But most importantly, make sure your first visit is a listening and information gathering session. You must be a good listener and have a strong dose of empathy. These skills will be showcased when in front of a prospect.
Make the Ask
Using a moves management strategy, it may take several visits to ask and secure a gift. I typically try to get in front of a prospect with a three-way visit strategy in mind. The first visit is an identification and cultivation session on the prospect’s turf, if possible. The next visit is educational, on the organizational turf and facility in question, so the prospect can visually see why funds are needed (facility, programs and recipient of funding in action).
The third prospect visit may focus on the ask, which could take place at the organizational main facility, prospect’s home or place of their choosing. When you get in front of the prospect and you feel it is time to ask, decide who will be going with you and rehearse the ask. Each person in the ask process needs to know their role instinctively.
The goal of any fundraising professional is to get in front of a prospect. This is not easy and can be a complicated process. Make sure you are completely prepared for every visit and react accordingly to the prospect. You will want to build a long-term relationship with the prospect. You may only have one opportunity for a first face-to-face visit. The stakes are exceedingly high.
At first, you will be nervous, but over time you will gain experience and welcome the challenge. Build a relationship with your prospect one block at a time until your prospect is primed to give. Remember that no two people are the same. You want the prospect to have a win while you enjoy a win. Trust me, you will remember getting in front of prospects. Each visit is a story. When you properly engage prospects, over time, contributions should follow.
The preceding blog was provided by an individual unaffiliated with NonProfit PRO. The views expressed within do not directly reflect the thoughts or opinions of NonProfit PRO.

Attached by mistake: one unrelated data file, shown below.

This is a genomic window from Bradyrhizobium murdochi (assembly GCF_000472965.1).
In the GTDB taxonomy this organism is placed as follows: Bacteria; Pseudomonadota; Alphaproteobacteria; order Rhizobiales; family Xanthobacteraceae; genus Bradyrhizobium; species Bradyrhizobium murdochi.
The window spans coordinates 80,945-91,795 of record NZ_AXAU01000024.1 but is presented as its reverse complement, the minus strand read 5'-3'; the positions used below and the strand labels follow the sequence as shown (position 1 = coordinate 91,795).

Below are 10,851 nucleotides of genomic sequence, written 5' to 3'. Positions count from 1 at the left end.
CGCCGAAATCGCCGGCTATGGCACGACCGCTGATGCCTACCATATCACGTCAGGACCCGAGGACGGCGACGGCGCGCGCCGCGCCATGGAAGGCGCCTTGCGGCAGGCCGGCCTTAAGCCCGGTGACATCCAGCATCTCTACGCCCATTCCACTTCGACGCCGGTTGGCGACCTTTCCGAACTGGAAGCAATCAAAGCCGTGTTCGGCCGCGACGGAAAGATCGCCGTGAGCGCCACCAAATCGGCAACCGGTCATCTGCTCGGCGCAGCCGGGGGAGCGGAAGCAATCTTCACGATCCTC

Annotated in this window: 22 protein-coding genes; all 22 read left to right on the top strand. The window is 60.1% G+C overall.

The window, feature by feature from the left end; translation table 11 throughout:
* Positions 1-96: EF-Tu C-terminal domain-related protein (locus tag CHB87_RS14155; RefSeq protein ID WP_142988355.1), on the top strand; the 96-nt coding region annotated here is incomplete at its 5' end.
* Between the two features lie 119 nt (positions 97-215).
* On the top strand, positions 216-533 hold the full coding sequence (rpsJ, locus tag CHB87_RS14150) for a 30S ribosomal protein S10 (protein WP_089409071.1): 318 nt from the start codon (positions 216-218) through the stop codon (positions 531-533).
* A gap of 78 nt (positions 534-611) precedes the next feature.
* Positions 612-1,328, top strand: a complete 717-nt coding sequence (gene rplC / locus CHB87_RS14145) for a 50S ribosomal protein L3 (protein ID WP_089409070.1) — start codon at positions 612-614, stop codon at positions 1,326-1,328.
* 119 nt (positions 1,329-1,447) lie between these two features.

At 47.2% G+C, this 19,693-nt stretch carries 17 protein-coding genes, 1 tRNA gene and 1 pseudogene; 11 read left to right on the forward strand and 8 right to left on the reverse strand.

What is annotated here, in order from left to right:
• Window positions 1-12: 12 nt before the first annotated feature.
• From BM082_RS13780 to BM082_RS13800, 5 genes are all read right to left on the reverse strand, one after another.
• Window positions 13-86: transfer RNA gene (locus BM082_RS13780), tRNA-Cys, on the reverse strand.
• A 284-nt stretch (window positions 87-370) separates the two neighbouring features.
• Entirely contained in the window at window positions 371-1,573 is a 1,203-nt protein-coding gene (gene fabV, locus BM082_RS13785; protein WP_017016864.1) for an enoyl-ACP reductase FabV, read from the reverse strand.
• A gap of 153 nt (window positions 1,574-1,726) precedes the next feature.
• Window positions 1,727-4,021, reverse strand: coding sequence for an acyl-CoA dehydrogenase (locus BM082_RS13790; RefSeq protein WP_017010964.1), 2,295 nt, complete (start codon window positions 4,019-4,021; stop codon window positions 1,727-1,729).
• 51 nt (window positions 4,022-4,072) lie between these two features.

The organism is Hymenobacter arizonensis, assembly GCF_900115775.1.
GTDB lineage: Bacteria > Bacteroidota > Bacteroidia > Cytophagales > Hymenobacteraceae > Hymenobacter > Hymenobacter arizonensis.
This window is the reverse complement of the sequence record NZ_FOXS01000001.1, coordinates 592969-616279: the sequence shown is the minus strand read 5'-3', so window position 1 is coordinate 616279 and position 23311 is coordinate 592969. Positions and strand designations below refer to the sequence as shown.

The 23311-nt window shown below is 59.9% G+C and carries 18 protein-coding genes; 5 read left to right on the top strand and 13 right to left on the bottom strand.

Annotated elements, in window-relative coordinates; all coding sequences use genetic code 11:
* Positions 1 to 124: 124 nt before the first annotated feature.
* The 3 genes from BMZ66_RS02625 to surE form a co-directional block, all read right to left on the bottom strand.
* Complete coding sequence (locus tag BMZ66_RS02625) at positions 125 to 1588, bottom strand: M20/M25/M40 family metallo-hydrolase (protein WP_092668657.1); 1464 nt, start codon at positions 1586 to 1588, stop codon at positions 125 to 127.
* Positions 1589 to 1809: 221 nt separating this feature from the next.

Duke Haddad, Ed.D., CFRE, is currently associate director of development, director of capital campaigns and director of corporate development for The Salvation Army Indiana Division in Indianapolis. He also serves as president of Duke Haddad and Associates LLC and is a freelance instructor for Nonprofit Web Advisor.
He has been a contributing author to NonProfit PRO since 2008.
He received his doctorate degree from West Virginia University with an emphasis on education administration plus a dissertation on donor characteristics. He received a master’s degree from Marshall University with an emphasis on public administration plus a thesis on annual fund analysis. He secured a bachelor’s degree (cum laude) with an emphasis on marketing/management. He has done post graduate work at the University of Louisville.
Duke has received the Fundraising Executive of the Year Award, from the Association of Fundraising Professionals Indiana Chapter. He also was given the Outstanding West Virginian Award, Kentucky Colonel Award and Sagamore of the Wabash Award from the governors of West Virginia, Kentucky and Indiana, respectively, for his many career contributions in the field of philanthropy. He has maintained a Certified Fund Raising Executive (CFRE) designation for three decades.